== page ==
In a film that was closer to being a “sanitized” version of and contained more elements akin to Mae West’s and W.C. Fields’ “My Little Chickadee” than it did from anything John Ford had done, or was to do, a traveling show arrives in a small Arizona town and finds much opposition from local townspeople. They plan to stage the show in the saloon and the leading lady, Katie (Martha O’Driscoll), gets involved with the local school teacher, Tod (Noah Beery, Jr). and a mysterious masked bandit, King Randall (Leo Carrillo).

Also Known As: I difensori della legge, Amor en solfa, Beijos e Murros, Under Western Skies

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  • pan-konrad-nalewajko
    pan konrad nalewajko

    Leo Carillo before TV… and playing laughably the most dangerous hand in the West. But to old film buffs the most incredible scene is the run away stage scene, early on in the movie.. where they film right through a terrible Horse stumble and fall and use the un edited footage

  • anna-williams-brown
    anna williams brown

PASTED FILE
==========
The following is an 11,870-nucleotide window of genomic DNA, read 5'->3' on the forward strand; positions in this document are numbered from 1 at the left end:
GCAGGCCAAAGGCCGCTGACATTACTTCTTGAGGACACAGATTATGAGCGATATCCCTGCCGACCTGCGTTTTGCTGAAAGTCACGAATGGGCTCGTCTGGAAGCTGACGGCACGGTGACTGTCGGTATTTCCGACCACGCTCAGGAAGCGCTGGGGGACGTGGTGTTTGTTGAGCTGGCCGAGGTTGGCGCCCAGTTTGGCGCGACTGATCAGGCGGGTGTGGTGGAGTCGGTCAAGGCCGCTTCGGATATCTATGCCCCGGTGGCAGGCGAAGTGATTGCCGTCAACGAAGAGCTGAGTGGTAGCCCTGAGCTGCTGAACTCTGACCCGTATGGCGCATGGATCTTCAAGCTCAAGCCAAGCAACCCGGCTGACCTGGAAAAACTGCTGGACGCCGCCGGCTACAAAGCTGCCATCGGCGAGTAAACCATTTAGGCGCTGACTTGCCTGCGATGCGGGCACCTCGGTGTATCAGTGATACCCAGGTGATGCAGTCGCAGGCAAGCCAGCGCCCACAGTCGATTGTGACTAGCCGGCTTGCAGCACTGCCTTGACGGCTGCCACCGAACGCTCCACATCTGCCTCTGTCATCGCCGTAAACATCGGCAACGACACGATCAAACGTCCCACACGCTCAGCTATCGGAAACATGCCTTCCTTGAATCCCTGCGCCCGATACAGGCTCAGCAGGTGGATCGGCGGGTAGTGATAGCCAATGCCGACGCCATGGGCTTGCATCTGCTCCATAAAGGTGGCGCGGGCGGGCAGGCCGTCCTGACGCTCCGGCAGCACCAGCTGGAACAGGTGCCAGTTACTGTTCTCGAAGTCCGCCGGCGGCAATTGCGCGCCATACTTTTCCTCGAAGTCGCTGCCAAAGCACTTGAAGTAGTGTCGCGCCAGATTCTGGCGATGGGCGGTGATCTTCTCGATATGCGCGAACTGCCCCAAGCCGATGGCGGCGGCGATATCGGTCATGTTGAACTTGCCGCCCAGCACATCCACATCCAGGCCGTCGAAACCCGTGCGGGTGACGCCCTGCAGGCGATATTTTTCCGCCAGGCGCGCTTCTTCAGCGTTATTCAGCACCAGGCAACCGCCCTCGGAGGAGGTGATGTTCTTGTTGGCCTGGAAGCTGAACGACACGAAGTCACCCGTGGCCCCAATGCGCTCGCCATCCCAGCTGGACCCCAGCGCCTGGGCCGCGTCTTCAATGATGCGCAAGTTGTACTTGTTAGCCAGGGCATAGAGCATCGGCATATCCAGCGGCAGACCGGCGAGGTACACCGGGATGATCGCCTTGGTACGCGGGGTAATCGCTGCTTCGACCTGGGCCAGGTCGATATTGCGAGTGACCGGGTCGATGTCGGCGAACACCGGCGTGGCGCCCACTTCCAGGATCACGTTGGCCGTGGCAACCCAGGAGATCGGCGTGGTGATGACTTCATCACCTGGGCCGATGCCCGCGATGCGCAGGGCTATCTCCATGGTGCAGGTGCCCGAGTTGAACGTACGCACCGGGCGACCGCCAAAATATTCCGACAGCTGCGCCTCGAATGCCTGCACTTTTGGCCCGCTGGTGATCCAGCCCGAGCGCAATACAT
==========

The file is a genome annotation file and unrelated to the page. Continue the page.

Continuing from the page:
This undemanding B-western contains genial performances from Noah Beery Junior, Leon Erroll and Leo Carrillo (the latter best remembered from his work alongside Wallace Beery, in some of his underrated Westerns of the early 40’s). What makes the film of more than average interest is the incidental relationship some of the elements bare to the work of John Ford: for instance, the ham Shakespeare actor recalls John Carradine’s similar, albeit much more rounded and expanded, role alongside Fonda and Mature in ‘My Darling Clementine’. Not unexpectedly, Ford elevates such a character to pathos. Here the effect is one of parody. More intriguing is the plot device whereby the seven members of King’s gang are killed by the school teacher (Beery), the credit for which is passed on to the infirm sheriff. Almost twenty years later, Ford was to use this device to far more significant ends in ‘The Man Who Shot Liberty Valence’. In the later film of the deception and it’s reception serves to make judgement on the passing of the old West, the value of a printed legend over a secret history. In Yarbrough’s film the tension created by the wrong assignation of merit is never resolved to any such poetic effect, but left as bald fact. Co–writer Bruckman (light years away here from his part in creating some of Buster Keaton’s finest films) leaves everything unresolved, just as the implications of the plot might really take off. Beery rides off cheerfully to get married to the singer, and the ex-sherriff remains basking in his undeserved glory – a result that is somewhat unnerving, to say the least, given the lie upon which his respectabililty in built on.